Reasons to Not Be Ugly (Ep. 153)
Our latest podcast is called “Reasons to Not Be Ugly.” (You can subscribe to the podcast at iTunes, get the RSS feed, or listen via the media player above. You can also read the transcript, which includes credits for the music you’ll hear in the episode.)
This episode takes a look at the “beauty premium” and, conversely, the downside of ugly. Do cuter babies get more attention? Are good-looking students graded more charitably? How do ugly people fare in the marriage and labor markets?
Our guide is Daniel Hamermesh, an economist at the University of Texas and a frequent contributor to this blog. Hamermesh talks to Stephen Dubner about his voluminous research on the topic, including his book Beauty Pays: Why Attractive People Are More Successful. Hamermesh has also talked about beauty — and his own looks — on The Daily Show. You can probably guess how that worked out.
As Hamermesh tells us, bad looks can cost a person a couple hundred thousand dollars in lost wages over a lifetime. But, he says, there is one profession in which ugly people seem to do better:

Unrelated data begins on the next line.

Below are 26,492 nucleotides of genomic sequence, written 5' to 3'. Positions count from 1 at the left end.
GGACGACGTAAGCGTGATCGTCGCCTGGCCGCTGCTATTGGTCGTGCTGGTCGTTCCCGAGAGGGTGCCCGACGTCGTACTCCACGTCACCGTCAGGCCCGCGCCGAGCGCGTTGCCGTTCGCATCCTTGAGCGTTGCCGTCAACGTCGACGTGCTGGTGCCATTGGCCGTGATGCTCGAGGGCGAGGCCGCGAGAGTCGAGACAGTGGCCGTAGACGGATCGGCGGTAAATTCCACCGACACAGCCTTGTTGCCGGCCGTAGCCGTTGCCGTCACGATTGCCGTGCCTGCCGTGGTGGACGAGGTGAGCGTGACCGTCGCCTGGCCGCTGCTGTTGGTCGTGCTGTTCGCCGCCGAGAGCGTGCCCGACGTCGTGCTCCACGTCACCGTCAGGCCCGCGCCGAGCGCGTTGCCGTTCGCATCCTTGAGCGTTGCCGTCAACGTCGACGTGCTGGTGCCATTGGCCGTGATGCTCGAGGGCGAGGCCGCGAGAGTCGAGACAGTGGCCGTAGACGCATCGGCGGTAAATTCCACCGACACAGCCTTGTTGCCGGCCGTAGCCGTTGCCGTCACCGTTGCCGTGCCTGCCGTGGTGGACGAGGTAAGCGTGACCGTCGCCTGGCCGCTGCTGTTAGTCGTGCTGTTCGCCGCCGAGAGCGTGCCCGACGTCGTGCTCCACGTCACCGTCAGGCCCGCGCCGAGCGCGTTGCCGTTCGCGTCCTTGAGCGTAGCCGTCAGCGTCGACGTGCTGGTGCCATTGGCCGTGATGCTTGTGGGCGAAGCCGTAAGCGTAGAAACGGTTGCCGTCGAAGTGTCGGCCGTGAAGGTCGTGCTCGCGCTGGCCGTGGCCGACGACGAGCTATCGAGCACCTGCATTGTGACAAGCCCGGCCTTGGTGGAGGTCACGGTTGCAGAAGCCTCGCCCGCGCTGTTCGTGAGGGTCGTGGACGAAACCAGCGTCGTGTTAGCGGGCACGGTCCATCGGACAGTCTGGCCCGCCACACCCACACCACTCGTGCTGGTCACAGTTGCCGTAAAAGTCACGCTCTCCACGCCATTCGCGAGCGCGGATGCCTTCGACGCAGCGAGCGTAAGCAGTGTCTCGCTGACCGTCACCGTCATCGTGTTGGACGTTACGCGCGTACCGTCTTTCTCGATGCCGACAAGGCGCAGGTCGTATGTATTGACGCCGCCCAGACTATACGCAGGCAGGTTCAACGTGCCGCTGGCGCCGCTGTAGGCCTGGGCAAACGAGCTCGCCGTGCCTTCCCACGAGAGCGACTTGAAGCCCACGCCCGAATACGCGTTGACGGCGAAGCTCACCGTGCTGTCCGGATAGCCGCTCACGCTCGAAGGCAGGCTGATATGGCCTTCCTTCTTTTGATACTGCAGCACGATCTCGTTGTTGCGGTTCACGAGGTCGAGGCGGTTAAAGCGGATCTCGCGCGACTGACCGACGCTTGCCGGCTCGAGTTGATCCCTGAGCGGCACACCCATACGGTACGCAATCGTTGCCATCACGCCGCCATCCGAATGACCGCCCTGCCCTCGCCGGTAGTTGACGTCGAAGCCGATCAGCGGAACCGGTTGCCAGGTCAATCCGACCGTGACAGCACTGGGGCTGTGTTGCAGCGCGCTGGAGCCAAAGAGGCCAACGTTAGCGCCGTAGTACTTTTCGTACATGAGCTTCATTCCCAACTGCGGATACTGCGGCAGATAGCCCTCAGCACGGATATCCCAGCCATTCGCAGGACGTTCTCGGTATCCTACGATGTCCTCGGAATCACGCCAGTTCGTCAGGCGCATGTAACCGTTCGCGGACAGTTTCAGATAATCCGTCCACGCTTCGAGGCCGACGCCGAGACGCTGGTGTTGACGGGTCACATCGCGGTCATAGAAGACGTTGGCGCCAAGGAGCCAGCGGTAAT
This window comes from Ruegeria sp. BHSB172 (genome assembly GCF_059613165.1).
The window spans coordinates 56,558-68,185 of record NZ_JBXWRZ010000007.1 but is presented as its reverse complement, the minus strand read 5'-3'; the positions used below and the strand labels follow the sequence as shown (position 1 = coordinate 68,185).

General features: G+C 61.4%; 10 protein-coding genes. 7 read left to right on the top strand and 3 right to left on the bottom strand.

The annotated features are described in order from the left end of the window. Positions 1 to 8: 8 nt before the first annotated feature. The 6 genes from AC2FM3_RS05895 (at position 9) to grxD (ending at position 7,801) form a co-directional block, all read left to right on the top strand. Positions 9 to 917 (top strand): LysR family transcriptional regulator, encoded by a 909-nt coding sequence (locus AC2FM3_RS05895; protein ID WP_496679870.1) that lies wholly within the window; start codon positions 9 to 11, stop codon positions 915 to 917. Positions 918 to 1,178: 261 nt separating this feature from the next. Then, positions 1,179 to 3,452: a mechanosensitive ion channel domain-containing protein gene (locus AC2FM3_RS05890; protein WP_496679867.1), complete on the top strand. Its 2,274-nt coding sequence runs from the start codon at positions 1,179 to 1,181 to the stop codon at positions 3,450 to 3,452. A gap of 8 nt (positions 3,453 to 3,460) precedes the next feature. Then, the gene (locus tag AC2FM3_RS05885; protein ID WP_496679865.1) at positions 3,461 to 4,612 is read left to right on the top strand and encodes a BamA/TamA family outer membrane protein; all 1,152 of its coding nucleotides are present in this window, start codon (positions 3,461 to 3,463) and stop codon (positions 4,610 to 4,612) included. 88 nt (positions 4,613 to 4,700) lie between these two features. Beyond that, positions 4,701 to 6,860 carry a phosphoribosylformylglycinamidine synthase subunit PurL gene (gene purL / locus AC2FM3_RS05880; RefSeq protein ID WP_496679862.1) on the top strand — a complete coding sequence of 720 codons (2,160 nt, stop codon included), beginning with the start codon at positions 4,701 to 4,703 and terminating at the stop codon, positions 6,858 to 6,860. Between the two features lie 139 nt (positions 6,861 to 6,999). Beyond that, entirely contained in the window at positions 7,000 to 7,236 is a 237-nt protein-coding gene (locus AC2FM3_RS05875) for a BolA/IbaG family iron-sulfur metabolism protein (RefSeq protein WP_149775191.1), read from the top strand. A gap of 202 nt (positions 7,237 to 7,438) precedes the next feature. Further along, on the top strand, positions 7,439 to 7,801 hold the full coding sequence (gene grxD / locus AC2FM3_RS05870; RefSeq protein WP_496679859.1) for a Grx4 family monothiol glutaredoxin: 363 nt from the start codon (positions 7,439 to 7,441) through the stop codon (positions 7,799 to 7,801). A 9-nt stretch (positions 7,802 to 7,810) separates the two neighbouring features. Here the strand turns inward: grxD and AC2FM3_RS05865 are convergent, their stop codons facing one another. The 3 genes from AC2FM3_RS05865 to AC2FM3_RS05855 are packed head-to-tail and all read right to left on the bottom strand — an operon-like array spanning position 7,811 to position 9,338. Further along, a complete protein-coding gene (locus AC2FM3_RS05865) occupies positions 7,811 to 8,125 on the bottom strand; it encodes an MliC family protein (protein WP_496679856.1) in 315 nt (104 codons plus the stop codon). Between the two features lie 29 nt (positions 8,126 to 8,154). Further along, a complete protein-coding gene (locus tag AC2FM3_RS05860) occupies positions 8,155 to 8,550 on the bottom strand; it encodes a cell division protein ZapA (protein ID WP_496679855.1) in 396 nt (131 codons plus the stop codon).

HAMERMESH: Robbers … and it makes sense, because you can do better as an armed robber if you don’t have to shoot people you can just scare them by being ugly as hell.
You’ll hear from Erdal Tekin, an economist at Georgia State University and co-author, with Naci Mocan, of a paper called “Ugly Criminals” (abstract; PDF), which links a person’s looks to his propensity for crime. And economist Dave Berri, also a contributor to this blog, talks about how an NFL quarterback’s looks affect his payday.
Finally, you’ll hear cameos from radio hosts Robert Siegel (All Things Considered), Brooke Gladstone (On The Media), Jad Abumrad (Radiolab), and Kai Ryssdal (Marketplace), all of whom have more than just “faces for radio,” in our humble opinion.